Setting Prices...

Discussion in 'General Shop Talk' started by chmille, Sep 7, 2010.

  1. chmille

    chmille TPF Noob!

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    Soo I wasn't sure where to post this. But I've talked to a lot of photographers and they said that they just kind of walked into their photography prices because they took over a previous business etc. Or else, I've heard to do research what is around you and set your prices from there. Anyways, I've looked up, done tons of research but I still feel LOST on making my prices! :( Help!!!! Please.
     
  2. Big Mike

    Big Mike I am Big, I am Mike Staff Member Supporting Member

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    You could start off by making a list of all your expenses.
    Then figure out how much time you put in.
    Then think about how much you would have to charge to cover your expenses and pay yourself enough to be worth the time.
     
  3. Cstone

    Cstone TPF Noob!

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    For session prices, I thought about how much I would be willing to pay for the same services I'm offering, and went from there. I have a strict policy that I will never rip someone off, including myself.

    For prints, etc, make a list of the products you're going to offer and how much it costs YOU to make them. Then factor in the time it takes to process the images after you take them, and add in what you feel your time is worth. I usually double or triple my costs for prints, and that's what I charge my clients. (So if something costs me $10 to print, I charge $20-$30.)

    I hope that was helpful. :)
     
  4. KmH

    KmH Helping photographers learn to fish Supporting Member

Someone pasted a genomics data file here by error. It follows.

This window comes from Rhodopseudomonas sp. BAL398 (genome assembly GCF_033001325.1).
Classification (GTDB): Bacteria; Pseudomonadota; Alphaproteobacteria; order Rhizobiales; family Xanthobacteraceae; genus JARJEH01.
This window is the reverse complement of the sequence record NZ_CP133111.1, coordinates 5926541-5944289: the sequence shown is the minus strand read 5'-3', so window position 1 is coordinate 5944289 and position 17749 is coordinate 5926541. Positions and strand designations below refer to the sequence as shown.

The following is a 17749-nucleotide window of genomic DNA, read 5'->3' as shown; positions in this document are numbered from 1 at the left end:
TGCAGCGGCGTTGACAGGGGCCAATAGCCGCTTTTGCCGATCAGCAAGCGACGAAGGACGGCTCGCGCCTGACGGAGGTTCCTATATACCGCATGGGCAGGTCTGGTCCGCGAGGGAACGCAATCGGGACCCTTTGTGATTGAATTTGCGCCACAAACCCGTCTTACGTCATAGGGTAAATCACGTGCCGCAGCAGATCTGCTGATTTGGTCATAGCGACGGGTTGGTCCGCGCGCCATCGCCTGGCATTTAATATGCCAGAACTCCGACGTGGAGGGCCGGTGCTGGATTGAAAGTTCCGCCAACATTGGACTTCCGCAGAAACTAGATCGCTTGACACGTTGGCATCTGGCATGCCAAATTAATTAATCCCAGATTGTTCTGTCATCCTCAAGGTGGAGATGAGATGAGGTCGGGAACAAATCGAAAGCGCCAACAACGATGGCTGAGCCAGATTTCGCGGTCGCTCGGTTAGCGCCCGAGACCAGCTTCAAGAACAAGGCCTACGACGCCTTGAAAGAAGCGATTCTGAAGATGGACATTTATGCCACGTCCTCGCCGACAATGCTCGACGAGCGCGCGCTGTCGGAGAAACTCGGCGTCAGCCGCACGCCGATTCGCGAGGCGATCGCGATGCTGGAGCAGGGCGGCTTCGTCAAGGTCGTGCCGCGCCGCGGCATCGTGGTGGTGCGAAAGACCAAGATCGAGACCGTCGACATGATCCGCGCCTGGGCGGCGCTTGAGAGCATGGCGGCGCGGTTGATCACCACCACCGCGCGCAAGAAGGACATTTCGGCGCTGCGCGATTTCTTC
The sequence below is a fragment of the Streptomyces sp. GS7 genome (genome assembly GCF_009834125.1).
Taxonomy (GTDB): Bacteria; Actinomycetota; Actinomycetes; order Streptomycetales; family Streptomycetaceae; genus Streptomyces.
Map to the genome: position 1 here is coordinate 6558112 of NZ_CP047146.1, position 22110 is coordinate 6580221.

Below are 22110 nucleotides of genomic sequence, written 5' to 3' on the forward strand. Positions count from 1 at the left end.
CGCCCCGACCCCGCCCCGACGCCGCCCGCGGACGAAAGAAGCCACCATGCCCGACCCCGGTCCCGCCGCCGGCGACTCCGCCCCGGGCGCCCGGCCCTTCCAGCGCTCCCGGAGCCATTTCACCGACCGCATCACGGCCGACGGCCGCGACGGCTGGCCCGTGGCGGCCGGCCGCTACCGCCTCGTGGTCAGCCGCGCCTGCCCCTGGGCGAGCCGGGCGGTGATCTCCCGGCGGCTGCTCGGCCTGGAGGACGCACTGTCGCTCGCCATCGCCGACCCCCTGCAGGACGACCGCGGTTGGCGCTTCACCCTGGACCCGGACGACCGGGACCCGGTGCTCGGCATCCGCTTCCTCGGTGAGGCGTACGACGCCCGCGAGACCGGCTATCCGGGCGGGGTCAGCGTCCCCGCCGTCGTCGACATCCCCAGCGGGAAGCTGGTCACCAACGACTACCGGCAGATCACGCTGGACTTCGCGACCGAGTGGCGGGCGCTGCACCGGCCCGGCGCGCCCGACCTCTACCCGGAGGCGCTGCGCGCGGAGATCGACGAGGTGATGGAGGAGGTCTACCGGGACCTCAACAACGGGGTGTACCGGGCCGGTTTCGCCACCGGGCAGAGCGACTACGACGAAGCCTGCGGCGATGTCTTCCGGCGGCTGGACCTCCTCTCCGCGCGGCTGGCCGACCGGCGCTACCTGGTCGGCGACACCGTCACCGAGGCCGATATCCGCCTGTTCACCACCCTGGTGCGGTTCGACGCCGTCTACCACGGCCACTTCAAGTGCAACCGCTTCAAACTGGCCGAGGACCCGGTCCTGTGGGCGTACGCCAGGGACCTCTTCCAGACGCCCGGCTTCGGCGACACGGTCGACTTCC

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    Like Mike said, if your pricing structure does not take into account your non-reimbursed expenses (cost of doing business, CODB) and your cost of goods sold (COGS), your business will not be able to turn a profit. The vast majority of small busineses fail because of financial difficulties (not making any money).

    Here is a link to an online CODB calculator: NPPA: Cost of Doing Business Calculator

    The success of a photography business is 80% business/marketing/people skill and 20% photographic skill.

    You don't indicate where on planet Earth you are (the forum has an international membership) in your profile, making it impossible to give any more specific advice than above. Additionally, you don't mention what kind of photography you do. The 3 main types are:
    1. Retail (portraiture, weddings, events, HS seniors, maternity, etc)
    2. Commercial (assignment, advertising, corporate, etc)
    3. Editorial (photojournalism, publication support, etc)
    However, if you happen to be somewhere in the USA you have some business help resources available at virtually no cost:
    Or you could join one of many photographer associations like the ASMP and the PPA.
     
  5. njw1224

    njw1224 TPF Noob!

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    You also need to account for the type of storefront you'll operate. Is it a high-rent mall location, or are you operating out of your garage? There's a huge difference on what you'll have to charge between the two, because obviously your costs will be vastly different.

    Keep in mind that your costs will be less controllable than your profits, meaning that if you charge too little, you'll still have the same overall costs as if you charged more. I suggest you start with prices a good bit higher than your gut is telling you, because most of us start out charging too little. Then you can run specials and offer discounts to lower the "MSRP" prices if you think they need lowered, and people will love you because they'll see the higher price, then see the special discounted price, and feel like they got a good deal. Then, when and if you feel like you need to make more profit, just get rid of the discounts and specials. This way you don't have to actually raise your prices to make more money.
     

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